The Court of Appeal has handed down a judgment on Friday (28th August) ruling that defect liability clauses in building contracts, which provides for situations where contractors must rectify defects in a building, cannot oust the employer’s right to sue the contractor for damages unless there are clear words to such effect of taking away that right.
This ruling was made in the context of a dispute between businessman Thio Keng Thay and developer Sandy Island Pte Ltd, over numerous defects found in a $14 million Sentosa Cove waterfront villa owned by the former.
Mr Thio, who purchased and took possession of the property by March 2012, discovered several defects in the property and requested that rectification works be carried out by Sandy Island.
Following a joint inspection of the property by both parties, the developer did not acknowledge most of the defects but offered to investigate them, establish the causes of the same and proposed steps to rectify the defects.
However, Mr Thio refused to give permission for Sandy Island to carry out rectification works, reasoning that the proposed works were unsatisfactory and insufficient, and eventually engaged another contractor to do so instead.
Mr Thio – represented by Senior Counsel Cavinder Bull – then sued Sandy Island for breach of contract, claiming about S$2 million in damages for, among others, costs of engaging another contractor to carry out the rectification works. Sandy Island admitted to most of the defects but emphasised the point that Mr Thio had refused to grant them access to the property for rectification works.
Justice Lee Seiu Kin ruled in July last year that Sandy Island had breached its contractual duty to construct the property in “good and workmanlike manner”, while Mr Thio had breached the defects liability clause by unreasonably denying Sandy Island access to rectify the defects.
However, Justice Lee held that Mr Thio could nevertheless sue Sandy Island for damages despite his breach of the defects liability clause. He also found Mr Thio liable for defamation arising out of certain statements made in The Straits Times concerning the defects and awarded Sandy Island nominal damages of $1,000.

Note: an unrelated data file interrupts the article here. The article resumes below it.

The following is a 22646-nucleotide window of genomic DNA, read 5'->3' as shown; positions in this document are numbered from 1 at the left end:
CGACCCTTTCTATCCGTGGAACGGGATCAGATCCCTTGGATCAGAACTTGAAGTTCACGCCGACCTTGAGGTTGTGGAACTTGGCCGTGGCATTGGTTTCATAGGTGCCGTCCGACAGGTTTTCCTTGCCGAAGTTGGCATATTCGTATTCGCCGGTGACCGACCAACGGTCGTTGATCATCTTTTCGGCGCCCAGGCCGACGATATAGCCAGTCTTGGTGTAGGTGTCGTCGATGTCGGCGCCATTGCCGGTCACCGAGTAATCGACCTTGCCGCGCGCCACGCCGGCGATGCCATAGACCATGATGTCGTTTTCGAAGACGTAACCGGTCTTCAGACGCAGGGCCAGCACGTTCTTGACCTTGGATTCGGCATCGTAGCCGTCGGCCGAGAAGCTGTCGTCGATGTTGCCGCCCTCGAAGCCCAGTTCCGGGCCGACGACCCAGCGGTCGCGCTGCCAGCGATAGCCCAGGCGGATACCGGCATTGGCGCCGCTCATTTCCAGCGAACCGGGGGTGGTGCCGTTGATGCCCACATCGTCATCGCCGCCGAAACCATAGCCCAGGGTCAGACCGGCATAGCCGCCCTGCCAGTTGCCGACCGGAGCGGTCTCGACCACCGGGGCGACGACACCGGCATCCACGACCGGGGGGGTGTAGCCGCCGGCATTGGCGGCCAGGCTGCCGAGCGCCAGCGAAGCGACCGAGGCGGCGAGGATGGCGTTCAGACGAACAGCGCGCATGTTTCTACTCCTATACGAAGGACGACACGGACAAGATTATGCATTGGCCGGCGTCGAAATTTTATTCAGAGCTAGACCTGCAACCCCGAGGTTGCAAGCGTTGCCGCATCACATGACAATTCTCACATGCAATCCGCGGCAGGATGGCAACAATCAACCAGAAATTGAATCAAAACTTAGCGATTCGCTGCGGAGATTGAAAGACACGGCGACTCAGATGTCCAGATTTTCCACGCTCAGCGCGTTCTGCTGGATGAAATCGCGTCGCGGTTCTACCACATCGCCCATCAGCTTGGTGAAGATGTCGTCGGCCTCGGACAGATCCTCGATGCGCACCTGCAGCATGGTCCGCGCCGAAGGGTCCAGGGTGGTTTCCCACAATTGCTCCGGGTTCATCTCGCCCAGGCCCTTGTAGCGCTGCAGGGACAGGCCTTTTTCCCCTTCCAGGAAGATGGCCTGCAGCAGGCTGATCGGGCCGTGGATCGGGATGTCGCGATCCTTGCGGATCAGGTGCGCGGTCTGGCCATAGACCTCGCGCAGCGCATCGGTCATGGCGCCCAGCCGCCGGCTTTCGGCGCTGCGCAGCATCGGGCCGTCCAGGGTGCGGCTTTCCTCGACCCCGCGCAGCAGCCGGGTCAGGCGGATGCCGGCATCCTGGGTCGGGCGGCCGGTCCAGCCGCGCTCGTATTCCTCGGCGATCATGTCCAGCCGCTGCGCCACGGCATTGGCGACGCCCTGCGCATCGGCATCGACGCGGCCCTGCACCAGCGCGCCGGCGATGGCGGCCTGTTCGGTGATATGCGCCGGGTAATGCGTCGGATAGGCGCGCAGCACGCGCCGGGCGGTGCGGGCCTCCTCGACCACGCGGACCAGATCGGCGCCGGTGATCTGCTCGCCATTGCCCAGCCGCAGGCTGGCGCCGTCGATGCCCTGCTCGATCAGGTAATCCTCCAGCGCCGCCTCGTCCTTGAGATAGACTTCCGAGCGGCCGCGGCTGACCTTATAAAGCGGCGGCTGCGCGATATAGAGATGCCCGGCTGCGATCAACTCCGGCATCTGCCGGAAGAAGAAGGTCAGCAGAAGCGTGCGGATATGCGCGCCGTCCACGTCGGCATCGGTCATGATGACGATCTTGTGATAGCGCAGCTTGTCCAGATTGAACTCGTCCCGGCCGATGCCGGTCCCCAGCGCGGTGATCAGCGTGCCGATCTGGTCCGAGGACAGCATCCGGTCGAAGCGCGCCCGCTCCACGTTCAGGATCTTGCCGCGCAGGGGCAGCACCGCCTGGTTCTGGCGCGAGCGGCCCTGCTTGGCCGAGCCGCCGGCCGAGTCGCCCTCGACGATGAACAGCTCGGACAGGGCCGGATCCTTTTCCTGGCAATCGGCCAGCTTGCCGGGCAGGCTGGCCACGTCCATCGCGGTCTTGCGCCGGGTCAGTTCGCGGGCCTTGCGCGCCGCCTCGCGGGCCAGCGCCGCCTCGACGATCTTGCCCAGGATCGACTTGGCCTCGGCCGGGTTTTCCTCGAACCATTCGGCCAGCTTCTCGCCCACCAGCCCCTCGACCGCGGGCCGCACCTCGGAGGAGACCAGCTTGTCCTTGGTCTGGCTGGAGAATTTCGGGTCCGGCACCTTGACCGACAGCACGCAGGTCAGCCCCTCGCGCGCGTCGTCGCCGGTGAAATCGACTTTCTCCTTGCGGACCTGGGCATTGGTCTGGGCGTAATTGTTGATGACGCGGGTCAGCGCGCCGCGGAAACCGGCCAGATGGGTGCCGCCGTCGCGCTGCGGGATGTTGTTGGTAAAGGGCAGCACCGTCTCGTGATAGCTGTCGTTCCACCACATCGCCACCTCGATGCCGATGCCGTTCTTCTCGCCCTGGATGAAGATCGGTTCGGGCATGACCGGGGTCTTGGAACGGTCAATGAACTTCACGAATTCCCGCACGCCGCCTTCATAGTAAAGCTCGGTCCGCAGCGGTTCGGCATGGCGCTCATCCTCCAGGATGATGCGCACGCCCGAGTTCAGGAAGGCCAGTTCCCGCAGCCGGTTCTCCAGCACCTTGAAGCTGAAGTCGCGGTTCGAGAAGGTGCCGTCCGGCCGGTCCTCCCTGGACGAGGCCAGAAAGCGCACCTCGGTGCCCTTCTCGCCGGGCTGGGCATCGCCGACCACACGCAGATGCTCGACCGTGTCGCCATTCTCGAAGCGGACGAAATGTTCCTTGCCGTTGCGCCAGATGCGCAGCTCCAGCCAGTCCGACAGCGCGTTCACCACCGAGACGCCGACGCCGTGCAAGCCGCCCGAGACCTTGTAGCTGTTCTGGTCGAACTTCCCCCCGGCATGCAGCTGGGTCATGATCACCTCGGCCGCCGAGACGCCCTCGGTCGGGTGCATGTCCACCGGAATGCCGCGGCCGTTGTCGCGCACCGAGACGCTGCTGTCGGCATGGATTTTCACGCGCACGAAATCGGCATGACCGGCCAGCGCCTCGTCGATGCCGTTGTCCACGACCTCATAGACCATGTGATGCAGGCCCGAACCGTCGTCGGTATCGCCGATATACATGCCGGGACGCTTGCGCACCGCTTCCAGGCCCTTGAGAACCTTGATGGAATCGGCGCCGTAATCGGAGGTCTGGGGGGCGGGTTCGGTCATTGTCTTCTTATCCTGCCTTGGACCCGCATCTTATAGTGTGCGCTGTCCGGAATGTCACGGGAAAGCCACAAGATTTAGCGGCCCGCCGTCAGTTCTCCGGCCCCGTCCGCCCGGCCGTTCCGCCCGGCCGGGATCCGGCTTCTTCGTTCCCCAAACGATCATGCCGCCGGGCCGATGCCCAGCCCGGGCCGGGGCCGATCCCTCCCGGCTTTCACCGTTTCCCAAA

Sandy Island – whose legal team was led by Senior Counsels Davinder Singh and Lok Vi Ming – appealed only on the issue of Mr Thio’s right to sue for damages at common law, which was heard by the Court of Appeal in May this year and judgment was reserved then.
Justice Quentin Loh, who penned the judgment for the court, observed that Sandy Island’s case had shifted on appeal on two aspects. First, they had argued at trial that the defects liability clause completely excluded the developer’s right to sue for damages, but on appeal, they characterised the same clause as a “condition precedent”; i.e. that the employer, having not given them an opportunity to rectify the defects, had not fulfilled the pre-conditions in the clause and was therefore not entitled to sue for damages.
Second, Sandy Island had agreed on appeal that Mr Thio had the right to sue for damages in respect of defects which the developer did not admit to, whereas its case at trial was that the defects liability clause excluded the right to sue for damages in respect of any defects, a case which the Court of Appeal rejected as being “artificial”.
The court – which included Judges of Appeal Judith Prakash and Steven Chong – also agreed with Justice Lee’s analysis of the conflicting court decisions in this area of the law, holding that a High Court decision which Sandy Island’s legal team relied on had in turn relied only on an outdated legal textbook, and should no longer be followed in light of subsequent legal development.
Justice Loh also made reference to Parliament’s intention to “give a certain amount of protection to the innocent house purchaser by preventing the excesses of the building developers” when the Housing Developers (Control & Licensing) Act (Cap 130, 1985 Rev Ed) was enacted, in suggesting that defect liability clauses, as prescribed in standard form under the Housing Developers Rules, are not meant to replace the employer’s right to sue for damages.
The suit will now proceed to the assessment of damages stage, where the issues of whether the alleged defects were in fact defects and whether Mr Thio had failed to mitigate its losses by acting unreasonably to deny Sandy Island access for rectification works, will be canvassed.